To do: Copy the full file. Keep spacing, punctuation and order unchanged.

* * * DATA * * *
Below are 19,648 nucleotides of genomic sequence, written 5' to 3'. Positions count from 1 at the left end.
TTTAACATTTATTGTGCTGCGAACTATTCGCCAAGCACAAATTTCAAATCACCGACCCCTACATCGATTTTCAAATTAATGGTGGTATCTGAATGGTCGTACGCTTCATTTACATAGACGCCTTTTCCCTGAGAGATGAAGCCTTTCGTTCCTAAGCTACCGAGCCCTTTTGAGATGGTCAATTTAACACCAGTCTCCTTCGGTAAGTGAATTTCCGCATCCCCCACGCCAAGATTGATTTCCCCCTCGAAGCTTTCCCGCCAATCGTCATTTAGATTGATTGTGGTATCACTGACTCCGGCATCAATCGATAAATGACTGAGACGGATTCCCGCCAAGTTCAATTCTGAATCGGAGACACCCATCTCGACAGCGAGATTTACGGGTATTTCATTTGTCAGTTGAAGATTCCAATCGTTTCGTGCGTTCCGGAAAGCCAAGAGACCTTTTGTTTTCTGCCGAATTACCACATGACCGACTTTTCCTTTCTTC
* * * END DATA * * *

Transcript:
Below are 19,648 nucleotides of genomic sequence, written 5' to 3'. Positions count from 1 at the left end.
TTTAACATTTATTGTGCTGCGAACTATTCGCCAAGCACAAATTTCAAATCACCGACCCCTACATCGATTTTCAAATTAATGGTGGTATCTGAATGGTCGTACGCTTCATTTACATAGACGCCTTTTCCCTGAGAGATGAAGCCTTTCGTTCCTAAGCTACCGAGCCCTTTTGAGATGGTCAATTTAACACCAGTCTCCTTCGGTAAGTGAATTTCCGCATCCCCCACGCCAAGATTGATTTCCCCCTCGAAGCTTTCCCGCCAATCGTCATTTAGATTGATTGTGGTATCACTGACTCCGGCATCAATCGATAAATGACTGAGACGGATTCCCGCCAAGTTCAATTCTGAATCGGAGACACCCATCTCGACAGCGAGATTTACGGGTATTTCATTTGTCAGTTGAAGATTCCAATCGTTTCGTGCGTTCCGGAAAGCCAAGAGACCTTTTGTTTTCTGCCGAATTACCACATGACCGACTTTTCCTTTCTTC